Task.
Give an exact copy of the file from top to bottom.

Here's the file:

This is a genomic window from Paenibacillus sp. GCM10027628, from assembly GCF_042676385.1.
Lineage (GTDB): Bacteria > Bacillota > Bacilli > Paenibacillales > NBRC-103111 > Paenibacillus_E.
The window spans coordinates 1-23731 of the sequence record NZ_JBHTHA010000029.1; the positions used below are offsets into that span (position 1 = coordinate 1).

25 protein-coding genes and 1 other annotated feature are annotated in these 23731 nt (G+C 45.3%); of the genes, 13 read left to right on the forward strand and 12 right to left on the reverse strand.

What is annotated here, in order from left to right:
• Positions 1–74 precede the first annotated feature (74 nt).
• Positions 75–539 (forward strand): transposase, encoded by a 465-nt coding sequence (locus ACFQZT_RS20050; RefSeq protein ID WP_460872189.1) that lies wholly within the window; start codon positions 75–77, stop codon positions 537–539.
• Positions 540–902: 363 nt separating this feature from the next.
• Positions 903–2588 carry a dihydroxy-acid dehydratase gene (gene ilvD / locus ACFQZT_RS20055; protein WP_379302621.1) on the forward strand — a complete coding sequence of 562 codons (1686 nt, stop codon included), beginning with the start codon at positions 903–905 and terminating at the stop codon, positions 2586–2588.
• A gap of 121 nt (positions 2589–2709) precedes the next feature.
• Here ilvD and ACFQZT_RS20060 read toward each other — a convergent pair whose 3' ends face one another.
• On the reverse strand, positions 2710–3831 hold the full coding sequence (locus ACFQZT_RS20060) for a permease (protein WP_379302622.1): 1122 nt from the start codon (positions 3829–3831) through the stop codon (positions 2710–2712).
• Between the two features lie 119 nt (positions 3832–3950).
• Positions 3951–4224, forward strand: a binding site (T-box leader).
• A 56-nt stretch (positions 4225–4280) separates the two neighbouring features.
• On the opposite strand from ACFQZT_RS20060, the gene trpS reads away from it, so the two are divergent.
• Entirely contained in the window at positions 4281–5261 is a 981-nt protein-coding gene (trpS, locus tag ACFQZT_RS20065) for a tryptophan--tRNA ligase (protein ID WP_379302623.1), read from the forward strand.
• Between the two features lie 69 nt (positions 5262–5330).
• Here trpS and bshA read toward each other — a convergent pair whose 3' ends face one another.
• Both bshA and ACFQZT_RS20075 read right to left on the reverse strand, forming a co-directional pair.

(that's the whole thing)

This is a genomic window from Paenibacillus sp. GCM10027628, from assembly GCF_042676385.1.
Lineage (GTDB): Bacteria > Bacillota > Bacilli > Paenibacillales > NBRC-103111 > Paenibacillus_E.
The window spans coordinates 1-23731 of the sequence record NZ_JBHTHA010000029.1; the positions used below are offsets into that span (position 1 = coordinate 1).

25 protein-coding genes and 1 other annotated feature are annotated in these 23731 nt (G+C 45.3%); of the genes, 13 read left to right on the forward strand and 12 right to left on the reverse strand.

What is annotated here, in order from left to right:
• Positions 1–74 precede the first annotated feature (74 nt).
• Positions 75–539 (forward strand): transposase, encoded by a 465-nt coding sequence (locus ACFQZT_RS20050; RefSeq protein ID WP_460872189.1) that lies wholly within the window; start codon positions 75–77, stop codon positions 537–539.
• Positions 540–902: 363 nt separating this feature from the next.
• Positions 903–2588 carry a dihydroxy-acid dehydratase gene (gene ilvD / locus ACFQZT_RS20055; protein WP_379302621.1) on the forward strand — a complete coding sequence of 562 codons (1686 nt, stop codon included), beginning with the start codon at positions 903–905 and terminating at the stop codon, positions 2586–2588.
• A gap of 121 nt (positions 2589–2709) precedes the next feature.
• Here ilvD and ACFQZT_RS20060 read toward each other — a convergent pair whose 3' ends face one another.
• On the reverse strand, positions 2710–3831 hold the full coding sequence (locus ACFQZT_RS20060) for a permease (protein WP_379302622.1): 1122 nt from the start codon (positions 3829–3831) through the stop codon (positions 2710–2712).
• Between the two features lie 119 nt (positions 3832–3950).
• Positions 3951–4224, forward strand: a binding site (T-box leader).
• A 56-nt stretch (positions 4225–4280) separates the two neighbouring features.
• On the opposite strand from ACFQZT_RS20060, the gene trpS reads away from it, so the two are divergent.
• Entirely contained in the window at positions 4281–5261 is a 981-nt protein-coding gene (trpS, locus tag ACFQZT_RS20065) for a tryptophan--tRNA ligase (protein ID WP_379302623.1), read from the forward strand.
• Between the two features lie 69 nt (positions 5262–5330).
• Here trpS and bshA read toward each other — a convergent pair whose 3' ends face one another.
• Both bshA and ACFQZT_RS20075 read right to left on the reverse strand, forming a co-directional pair.